This is an absolutely extraordinary painting. A fascinating mixture of dress and accoutrements are visible, from Victorian (top hat), earlier (flintlock pistols left over from the Peninsular war), even older (traditional peasant costume) to the modern. We know this is the Basque country in Spain by the berets (blue). Each face vivid, unforgettable. There is definitely the feel of a historical allegory in this vivid grouping. But the year is 1937.
The Spanish Civil War is in its second year. Artists and writers from all over Europe are drawn into the conflict, on the Loyalist left-wing side, as was the Basque Nationalist party. These young foreigners are there to observe, to report, to support, even to fight. The artist is Dutch, his style recognizably that of the Bergen school, lightly expressionist, very lightly cubist, intensely humanist. And he is brilliant. History, in the nightmare shapes of the Republican defeat, the rise of Fascism, and the Second World War, intervenes.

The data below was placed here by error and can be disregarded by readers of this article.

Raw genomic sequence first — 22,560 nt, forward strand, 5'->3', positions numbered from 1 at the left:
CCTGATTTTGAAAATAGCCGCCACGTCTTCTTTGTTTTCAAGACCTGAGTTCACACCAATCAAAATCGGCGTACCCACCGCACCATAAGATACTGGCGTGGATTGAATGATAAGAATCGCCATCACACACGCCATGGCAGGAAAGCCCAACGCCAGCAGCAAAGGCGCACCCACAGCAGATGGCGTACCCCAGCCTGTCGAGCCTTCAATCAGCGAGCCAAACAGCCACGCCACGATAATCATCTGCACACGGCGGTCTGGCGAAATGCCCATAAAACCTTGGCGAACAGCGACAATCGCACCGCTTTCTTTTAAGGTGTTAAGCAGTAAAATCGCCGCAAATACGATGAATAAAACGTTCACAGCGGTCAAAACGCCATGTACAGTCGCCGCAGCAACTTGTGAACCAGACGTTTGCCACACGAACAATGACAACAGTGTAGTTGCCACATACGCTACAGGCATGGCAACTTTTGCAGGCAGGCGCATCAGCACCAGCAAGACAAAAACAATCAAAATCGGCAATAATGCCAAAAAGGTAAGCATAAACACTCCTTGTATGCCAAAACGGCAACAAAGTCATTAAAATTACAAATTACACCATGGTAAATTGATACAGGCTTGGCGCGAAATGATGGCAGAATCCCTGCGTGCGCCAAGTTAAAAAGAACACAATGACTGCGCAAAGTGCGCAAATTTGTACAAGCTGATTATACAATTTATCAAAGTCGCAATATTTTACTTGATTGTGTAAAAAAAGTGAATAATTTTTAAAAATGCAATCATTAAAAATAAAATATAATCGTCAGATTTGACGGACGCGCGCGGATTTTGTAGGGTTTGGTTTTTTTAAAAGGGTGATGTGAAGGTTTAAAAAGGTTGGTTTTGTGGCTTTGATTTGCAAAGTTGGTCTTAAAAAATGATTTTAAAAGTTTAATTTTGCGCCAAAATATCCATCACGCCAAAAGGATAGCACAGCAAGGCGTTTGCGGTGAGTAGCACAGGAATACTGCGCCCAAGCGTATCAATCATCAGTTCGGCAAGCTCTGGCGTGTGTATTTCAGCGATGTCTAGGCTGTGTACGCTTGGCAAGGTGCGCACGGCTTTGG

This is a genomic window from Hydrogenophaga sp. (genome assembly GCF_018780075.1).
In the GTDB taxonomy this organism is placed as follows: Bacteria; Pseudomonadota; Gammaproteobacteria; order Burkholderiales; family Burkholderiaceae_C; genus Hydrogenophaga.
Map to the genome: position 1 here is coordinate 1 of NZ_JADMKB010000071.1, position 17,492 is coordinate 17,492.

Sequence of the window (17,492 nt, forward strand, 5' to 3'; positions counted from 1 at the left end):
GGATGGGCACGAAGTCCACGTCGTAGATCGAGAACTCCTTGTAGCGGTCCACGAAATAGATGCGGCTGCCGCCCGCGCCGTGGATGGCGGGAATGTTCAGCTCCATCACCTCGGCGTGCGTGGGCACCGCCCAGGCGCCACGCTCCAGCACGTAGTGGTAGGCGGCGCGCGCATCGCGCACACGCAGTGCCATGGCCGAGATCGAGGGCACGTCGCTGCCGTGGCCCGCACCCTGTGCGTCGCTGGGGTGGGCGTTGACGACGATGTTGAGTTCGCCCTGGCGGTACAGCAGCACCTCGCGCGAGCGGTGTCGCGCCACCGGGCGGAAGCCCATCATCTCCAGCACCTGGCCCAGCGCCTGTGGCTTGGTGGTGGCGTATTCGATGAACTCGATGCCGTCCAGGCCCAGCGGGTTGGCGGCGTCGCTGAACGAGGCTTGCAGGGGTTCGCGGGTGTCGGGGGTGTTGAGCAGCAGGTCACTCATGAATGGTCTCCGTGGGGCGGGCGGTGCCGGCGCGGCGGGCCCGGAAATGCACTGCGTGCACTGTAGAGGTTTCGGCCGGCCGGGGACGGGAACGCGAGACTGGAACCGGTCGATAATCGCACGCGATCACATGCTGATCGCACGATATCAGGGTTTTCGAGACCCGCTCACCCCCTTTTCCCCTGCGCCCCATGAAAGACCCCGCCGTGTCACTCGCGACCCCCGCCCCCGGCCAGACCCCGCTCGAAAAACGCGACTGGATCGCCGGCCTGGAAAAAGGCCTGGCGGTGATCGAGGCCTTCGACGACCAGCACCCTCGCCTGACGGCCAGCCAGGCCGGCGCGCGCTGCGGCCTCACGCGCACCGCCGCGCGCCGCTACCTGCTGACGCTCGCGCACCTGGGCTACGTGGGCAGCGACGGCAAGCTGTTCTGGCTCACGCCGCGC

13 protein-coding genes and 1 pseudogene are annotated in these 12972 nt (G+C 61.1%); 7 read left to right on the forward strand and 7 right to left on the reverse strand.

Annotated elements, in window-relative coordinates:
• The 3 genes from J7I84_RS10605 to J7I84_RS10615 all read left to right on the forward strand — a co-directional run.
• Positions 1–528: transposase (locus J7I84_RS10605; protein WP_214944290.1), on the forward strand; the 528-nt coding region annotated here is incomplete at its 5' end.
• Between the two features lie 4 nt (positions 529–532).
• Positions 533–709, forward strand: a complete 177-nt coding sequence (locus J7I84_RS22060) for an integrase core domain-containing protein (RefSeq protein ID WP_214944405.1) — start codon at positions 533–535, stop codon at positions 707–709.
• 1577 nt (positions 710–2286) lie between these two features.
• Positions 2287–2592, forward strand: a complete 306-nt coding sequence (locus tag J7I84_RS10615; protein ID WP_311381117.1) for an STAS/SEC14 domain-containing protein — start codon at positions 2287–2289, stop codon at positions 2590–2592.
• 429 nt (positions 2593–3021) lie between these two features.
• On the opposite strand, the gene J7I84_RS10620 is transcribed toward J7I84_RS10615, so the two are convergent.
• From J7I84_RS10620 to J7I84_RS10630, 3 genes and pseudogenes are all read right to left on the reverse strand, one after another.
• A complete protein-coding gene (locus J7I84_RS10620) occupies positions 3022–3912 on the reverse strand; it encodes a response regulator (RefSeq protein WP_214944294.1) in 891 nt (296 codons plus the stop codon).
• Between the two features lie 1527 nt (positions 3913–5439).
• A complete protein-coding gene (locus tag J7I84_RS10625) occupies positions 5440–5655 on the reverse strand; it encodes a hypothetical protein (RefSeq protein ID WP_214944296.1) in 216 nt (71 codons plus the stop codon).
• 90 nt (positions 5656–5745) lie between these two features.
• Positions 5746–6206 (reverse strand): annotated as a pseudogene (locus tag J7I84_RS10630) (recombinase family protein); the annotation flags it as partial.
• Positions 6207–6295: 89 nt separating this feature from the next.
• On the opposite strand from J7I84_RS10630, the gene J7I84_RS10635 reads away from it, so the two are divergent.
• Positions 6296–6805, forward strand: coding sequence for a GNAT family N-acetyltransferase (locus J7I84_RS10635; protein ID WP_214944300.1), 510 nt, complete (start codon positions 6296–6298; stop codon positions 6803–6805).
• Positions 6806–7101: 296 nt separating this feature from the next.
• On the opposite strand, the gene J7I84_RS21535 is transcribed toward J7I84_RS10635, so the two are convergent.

He turns up in the record in the 1950s as a respected restorer of paintings in Schenectady, New York. No mention of him as a painter in his own right. A postwar immigrant. A survivor. Disappears into obscurity again.
But we have this painting. Passionate, compassionate, satiric, alive, young, enraged and just terrific.
Canvas measures 30 1/4″ x 47 1/4″